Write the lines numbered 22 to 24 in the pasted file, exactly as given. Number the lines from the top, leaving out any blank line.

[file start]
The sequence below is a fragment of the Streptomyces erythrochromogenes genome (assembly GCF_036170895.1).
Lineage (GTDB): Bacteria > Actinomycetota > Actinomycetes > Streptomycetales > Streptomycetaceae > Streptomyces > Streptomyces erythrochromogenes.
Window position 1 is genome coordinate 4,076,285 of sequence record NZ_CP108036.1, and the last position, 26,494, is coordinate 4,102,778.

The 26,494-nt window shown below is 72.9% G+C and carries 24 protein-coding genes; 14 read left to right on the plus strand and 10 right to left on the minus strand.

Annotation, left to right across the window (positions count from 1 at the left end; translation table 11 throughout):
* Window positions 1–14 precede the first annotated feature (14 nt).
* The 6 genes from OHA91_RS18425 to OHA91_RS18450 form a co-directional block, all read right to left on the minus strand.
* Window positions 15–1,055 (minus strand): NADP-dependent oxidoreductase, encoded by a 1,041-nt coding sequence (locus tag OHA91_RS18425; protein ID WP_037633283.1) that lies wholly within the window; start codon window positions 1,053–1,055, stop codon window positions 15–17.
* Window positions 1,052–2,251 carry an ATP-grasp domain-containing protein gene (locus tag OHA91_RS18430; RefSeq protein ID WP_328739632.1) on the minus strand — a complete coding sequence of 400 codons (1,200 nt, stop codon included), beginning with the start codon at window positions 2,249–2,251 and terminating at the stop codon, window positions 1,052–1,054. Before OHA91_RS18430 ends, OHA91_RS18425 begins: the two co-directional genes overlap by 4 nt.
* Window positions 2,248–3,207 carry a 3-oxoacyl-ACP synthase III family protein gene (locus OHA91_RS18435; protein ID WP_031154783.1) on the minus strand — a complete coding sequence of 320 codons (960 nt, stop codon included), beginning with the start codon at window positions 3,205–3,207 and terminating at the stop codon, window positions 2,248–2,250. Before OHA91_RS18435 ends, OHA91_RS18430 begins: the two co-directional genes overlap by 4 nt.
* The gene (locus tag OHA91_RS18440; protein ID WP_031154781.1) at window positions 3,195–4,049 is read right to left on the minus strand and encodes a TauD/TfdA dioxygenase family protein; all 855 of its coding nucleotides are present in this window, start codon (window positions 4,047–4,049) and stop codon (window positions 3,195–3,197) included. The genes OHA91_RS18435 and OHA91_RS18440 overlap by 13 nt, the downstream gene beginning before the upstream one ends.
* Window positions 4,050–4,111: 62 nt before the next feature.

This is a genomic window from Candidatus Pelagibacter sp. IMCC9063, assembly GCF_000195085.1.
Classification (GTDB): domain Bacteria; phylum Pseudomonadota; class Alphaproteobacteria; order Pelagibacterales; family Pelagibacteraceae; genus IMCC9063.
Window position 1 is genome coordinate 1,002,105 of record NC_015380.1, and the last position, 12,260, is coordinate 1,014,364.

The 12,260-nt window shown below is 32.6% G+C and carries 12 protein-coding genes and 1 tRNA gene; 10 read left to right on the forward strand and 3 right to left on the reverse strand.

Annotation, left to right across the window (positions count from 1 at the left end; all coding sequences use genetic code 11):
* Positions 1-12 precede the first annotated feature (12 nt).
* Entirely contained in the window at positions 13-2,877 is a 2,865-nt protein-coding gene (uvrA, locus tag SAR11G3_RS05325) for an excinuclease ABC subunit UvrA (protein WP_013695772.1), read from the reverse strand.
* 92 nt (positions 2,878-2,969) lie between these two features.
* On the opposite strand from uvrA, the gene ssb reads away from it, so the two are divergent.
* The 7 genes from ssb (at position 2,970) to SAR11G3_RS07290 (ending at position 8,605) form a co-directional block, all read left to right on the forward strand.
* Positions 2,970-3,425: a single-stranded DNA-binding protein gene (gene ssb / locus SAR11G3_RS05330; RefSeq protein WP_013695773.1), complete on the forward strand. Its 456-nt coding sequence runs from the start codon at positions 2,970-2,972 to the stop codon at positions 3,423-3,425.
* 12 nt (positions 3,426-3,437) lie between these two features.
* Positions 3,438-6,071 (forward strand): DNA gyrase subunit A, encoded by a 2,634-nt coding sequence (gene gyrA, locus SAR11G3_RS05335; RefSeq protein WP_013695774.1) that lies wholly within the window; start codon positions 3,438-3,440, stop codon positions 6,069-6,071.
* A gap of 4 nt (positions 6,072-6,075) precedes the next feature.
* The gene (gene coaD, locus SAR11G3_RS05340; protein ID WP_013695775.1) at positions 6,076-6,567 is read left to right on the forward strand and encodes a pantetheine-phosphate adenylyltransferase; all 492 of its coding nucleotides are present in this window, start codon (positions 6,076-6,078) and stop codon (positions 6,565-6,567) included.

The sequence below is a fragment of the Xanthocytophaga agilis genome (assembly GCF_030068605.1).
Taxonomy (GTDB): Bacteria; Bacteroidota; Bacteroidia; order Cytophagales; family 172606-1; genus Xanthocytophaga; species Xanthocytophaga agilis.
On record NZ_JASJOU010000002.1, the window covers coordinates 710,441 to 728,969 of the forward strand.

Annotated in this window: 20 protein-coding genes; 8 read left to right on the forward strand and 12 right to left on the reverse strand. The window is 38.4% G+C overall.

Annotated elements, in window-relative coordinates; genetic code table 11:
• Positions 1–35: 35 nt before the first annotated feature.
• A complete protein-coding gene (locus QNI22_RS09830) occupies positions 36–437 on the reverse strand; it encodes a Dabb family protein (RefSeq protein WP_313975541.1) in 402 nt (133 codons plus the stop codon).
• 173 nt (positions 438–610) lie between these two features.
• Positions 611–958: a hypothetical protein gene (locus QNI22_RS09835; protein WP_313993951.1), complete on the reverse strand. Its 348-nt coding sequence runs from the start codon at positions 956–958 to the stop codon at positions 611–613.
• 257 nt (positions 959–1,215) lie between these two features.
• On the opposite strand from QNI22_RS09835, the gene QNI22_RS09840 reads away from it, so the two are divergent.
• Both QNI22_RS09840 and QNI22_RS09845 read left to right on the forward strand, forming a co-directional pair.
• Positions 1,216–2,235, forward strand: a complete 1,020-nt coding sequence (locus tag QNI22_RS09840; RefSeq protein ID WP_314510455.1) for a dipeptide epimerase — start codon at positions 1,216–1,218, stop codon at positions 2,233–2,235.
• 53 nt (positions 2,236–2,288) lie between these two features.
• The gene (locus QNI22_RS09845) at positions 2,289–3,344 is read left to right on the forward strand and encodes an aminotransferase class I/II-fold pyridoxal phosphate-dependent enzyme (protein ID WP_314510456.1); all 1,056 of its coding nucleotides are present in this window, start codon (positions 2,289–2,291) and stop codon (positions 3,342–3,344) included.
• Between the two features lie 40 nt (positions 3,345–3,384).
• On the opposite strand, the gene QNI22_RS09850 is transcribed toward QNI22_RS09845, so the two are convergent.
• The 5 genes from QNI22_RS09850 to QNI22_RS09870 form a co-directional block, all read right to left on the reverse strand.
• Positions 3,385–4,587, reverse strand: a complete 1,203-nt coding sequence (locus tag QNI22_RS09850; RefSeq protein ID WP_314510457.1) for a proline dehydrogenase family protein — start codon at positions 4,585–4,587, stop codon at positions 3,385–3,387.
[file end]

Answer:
* The 7 genes from ssb (at position 2,970) to SAR11G3_RS07290 (ending at position 8,605) form a co-directional block, all read left to right on the forward strand.
* Positions 2,970-3,425: a single-stranded DNA-binding protein gene (gene ssb / locus SAR11G3_RS05330; RefSeq protein WP_013695773.1), complete on the forward strand. Its 456-nt coding sequence runs from the start codon at positions 2,970-2,972 to the stop codon at positions 3,423-3,425.
* 12 nt (positions 3,426-3,437) lie between these two features.